Ombudsman rejects Boko’s DISS case
- Tells Boko that he cannot probe Magosi’s corruption and security “stunts”
- Okays Magosi’s salary increase and absolves Masisi of wrongdoing
- Agrees that Magosi should perform his duties without political pressure
The Ombudsman, Augustine Makgonatsotlhe, has thrown out a petition by the leader of the Umbrella for Democratic Change (UDC) Duma Boko to investigate the Director of the Directorate of Intelligence and Security Services (DISS) Peter Magosi for corruption, maladministration and abuse of office in relation to Magosi’s alleged involvement in the ruling party activities.
In his verdict on the matter, the Ombudsman agreed with Boko on the need for Magosi to act within the confines of the constitution and without political pressure but added that there is a need to test the allegations against the provisions of Section 3 (1) of the Ombudsman Act by determining if in doing what he did in the way that he did it, Magosi was performing his administrative functions or security functions.
Boko had complained that Magosi has overstepped his security functions and crossed into the political landscape, adding that his overzealous bodyguard behaviour, seemingly to impress his political appointer, has left many Batswana puzzled.
The Ombudsman responded that “in the instant case, it has not been shown that the Director General was exercising administrative functions as envisaged by Section 3 (1) of the Act when he conducted himself in a manner you deem overzealous bodyguard behaviour and overstepping his security functions”.
Makgonatsotlhe said he is precluded by Sections 4 (b) of the Ombudsman Act from investigating matters affecting the security of the state. Furthermore, Section 31 of the Intelligence and Security Service Act provides for a tribunal “to receive complaints from a person who feels aggrieved by an act or omission of an officer of the Directorate”.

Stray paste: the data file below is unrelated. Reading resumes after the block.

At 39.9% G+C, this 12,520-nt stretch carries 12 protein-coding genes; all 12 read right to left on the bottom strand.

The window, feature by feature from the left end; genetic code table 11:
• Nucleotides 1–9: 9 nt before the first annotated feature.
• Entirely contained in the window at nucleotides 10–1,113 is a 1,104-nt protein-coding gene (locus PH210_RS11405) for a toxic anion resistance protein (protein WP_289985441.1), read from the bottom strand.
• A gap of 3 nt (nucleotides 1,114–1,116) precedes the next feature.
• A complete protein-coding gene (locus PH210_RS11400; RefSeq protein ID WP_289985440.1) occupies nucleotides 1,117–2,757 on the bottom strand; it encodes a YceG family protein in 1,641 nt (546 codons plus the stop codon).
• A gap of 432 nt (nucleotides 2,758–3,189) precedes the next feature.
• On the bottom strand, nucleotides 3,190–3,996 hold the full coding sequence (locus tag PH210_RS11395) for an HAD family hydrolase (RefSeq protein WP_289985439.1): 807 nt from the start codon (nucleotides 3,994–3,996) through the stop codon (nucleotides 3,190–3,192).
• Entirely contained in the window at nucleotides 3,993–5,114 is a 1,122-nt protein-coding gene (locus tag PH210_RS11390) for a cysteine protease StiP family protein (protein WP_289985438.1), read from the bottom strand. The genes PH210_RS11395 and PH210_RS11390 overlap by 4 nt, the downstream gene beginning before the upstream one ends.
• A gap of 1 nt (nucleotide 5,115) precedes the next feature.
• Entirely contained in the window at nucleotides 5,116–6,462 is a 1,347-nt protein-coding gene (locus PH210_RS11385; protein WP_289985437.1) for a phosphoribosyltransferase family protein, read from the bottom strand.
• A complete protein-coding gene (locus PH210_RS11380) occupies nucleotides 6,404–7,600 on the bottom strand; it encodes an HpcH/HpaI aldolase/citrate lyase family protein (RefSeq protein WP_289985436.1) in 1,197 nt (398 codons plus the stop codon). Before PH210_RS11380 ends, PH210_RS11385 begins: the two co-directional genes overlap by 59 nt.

He said Section 3 (2) of the Ombudsman Act excludes his jurisdiction in such matters. The section provides that “except as provided in this act, the Ombudsman shall not conduct an investigation into any action in respect of which the person aggrieved has or had a right of appeal, reference, or review to or before a tribunal constituted under any law in force in Botswana”.
Regarding the complaint about the recent increase in Magosi’s salary, Makgonatsotlhe stated that such appears to be consistent with the provisions of Sections 6 (1) of the Intelligence and Security Service Act which authorises the President to appoint the director general “on such terms and conditions as the President may, on the recommendation of the council, determine”.
“Beyond that, Sections 4 (d) of the Ombudsman Act precludes from our jurisdiction actions taken in respect of appointments to offices in the service of the Government of Botswana, or appointments made by or with the approval of the President or any minister. The salary attached to a particular position or the adjustment thereof is, in our view, an action in respect of appointment to that position, and the Director General’s position being one in the service of the Botswana Government, this issue falls outside our jurisdiction,” the Ombudsman wrote.
Makgonatsotlhe noted that matters of corruption do not fall under the remit of the Ombudsman.“Consequently we cannot accede to your request that we investigate allegations of corruption by the Director General or any other person for that matter,” he responded. Magosi has been promoted from his F1 Scale to F0 effective from April this year.
The Ombudsman concluded that the issues raised by Boko do not raise a prima facie case of maladministration in so far as they do not arise from the performance of the Director General’s maladministration duties. “The complaint, therefore, does not commend itself to the Ombudsman’s intervention, hence I would proceed under Section 3 (4) of the Ombudsman Act to excise my discretion not to initiate an investigation in this matter,” Makgonatsotlhe concluded.
Boko had also complained that Magosi has been acting out of his organisation’s mandate, “making newspaper headlines boasting that he is collecting Government debts, tax and making pronouncements on prosecutorial matters ,” Boko wrote. “In this excited behaviour he is usurping the functions of the Botswana Unified Revenue Services (BURS) and Directorate of Public Prosecutions (DPP) which are supposedly independent.
“His behaviour is in contravention of these Acts because he is dabbling in politics. His leadership style borders on bullying and intimidating opponents of the President, to ingratiate himself. In the midst of these unprofessional acts, the Director General’s salary was increased by the President clearly as an indication of reward for his behaviour, which we find disturbing.”